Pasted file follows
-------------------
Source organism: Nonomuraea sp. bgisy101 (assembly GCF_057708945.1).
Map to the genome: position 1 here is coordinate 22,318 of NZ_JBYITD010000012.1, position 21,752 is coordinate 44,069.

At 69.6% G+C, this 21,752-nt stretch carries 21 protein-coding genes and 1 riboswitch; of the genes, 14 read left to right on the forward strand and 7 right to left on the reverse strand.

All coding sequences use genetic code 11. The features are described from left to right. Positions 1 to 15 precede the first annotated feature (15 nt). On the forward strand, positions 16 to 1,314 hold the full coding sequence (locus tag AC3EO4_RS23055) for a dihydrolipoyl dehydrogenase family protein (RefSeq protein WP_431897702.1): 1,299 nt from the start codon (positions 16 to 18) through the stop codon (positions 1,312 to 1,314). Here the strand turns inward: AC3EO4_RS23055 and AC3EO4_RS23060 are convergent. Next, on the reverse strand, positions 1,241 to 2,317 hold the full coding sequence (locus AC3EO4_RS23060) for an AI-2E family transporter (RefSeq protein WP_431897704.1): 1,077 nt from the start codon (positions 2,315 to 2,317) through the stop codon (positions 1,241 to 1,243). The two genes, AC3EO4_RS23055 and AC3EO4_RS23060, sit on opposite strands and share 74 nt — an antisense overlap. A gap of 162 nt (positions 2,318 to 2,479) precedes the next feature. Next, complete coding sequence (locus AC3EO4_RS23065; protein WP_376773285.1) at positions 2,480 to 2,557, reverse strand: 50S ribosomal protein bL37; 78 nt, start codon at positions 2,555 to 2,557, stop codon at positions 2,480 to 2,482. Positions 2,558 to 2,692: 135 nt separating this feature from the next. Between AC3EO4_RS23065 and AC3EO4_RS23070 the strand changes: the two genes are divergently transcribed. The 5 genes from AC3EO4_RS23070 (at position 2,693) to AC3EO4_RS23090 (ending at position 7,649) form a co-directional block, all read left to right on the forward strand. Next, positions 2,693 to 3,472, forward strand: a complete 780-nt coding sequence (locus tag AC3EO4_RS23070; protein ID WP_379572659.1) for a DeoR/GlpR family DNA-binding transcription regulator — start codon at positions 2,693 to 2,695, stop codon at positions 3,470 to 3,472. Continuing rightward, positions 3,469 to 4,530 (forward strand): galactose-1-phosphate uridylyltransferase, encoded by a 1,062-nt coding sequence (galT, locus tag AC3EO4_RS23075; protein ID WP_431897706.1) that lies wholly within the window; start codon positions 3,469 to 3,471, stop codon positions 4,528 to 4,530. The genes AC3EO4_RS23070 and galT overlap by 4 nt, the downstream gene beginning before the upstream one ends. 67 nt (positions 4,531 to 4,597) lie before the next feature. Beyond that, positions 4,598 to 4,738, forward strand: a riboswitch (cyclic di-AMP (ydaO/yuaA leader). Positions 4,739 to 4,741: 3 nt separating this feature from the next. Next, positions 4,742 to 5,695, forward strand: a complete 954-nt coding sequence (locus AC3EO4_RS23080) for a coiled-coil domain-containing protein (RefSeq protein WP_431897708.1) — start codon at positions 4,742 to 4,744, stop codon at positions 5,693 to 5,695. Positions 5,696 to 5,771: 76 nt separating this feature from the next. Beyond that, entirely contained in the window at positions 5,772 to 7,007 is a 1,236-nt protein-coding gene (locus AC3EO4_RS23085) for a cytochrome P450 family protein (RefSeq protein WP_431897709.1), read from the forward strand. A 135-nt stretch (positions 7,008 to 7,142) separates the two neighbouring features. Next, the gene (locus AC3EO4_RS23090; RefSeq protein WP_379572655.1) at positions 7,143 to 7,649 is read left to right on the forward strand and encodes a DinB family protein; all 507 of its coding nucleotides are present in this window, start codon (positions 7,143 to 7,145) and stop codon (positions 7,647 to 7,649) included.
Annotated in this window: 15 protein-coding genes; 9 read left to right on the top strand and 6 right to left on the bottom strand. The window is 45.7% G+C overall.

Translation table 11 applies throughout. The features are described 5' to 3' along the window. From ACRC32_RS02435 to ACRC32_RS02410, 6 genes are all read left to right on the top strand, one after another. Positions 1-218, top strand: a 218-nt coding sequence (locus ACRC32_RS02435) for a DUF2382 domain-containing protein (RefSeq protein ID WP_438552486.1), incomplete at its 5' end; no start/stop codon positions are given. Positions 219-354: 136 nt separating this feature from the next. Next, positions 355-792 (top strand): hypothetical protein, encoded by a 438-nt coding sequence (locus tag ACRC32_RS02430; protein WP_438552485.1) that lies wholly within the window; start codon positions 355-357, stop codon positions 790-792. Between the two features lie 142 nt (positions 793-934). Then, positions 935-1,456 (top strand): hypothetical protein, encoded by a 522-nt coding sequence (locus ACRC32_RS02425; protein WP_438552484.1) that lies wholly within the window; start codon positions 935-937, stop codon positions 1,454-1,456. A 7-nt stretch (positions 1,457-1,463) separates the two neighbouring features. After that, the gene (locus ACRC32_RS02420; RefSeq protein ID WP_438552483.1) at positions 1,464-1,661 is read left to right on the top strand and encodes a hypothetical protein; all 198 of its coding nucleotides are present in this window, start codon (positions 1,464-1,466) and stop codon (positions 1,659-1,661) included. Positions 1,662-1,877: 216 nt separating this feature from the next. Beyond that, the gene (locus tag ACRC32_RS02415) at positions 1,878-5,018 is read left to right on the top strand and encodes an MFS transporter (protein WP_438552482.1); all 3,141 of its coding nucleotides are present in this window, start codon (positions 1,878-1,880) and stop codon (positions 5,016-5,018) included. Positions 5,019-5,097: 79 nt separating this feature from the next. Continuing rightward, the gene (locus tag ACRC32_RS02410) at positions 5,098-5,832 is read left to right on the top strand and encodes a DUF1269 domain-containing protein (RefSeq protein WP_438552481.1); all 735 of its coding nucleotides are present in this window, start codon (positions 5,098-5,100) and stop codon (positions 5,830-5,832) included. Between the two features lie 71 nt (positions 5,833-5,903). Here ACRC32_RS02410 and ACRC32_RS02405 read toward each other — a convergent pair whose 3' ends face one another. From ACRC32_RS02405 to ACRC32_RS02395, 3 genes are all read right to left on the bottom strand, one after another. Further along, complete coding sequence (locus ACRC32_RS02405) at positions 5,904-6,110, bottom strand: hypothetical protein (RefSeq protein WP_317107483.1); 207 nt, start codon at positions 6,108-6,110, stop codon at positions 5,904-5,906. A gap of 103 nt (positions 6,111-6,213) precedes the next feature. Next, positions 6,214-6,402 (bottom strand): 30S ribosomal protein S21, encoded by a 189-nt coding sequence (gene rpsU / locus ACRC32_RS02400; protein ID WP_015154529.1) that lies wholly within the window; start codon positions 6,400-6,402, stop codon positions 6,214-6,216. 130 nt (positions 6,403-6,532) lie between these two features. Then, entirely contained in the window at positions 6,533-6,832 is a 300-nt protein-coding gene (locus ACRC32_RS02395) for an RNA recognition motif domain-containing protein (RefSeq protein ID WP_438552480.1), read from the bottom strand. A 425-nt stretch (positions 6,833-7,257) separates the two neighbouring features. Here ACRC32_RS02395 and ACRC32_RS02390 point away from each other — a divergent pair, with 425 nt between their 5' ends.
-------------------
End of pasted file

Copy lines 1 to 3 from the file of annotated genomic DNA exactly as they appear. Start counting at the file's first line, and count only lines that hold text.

Source organism: Nonomuraea sp. bgisy101 (assembly GCF_057708945.1).
Map to the genome: position 1 here is coordinate 22,318 of NZ_JBYITD010000012.1, position 21,752 is coordinate 44,069.

At 69.6% G+C, this 21,752-nt stretch carries 21 protein-coding genes and 1 riboswitch; of the genes, 14 read left to right on the forward strand and 7 right to left on the reverse strand.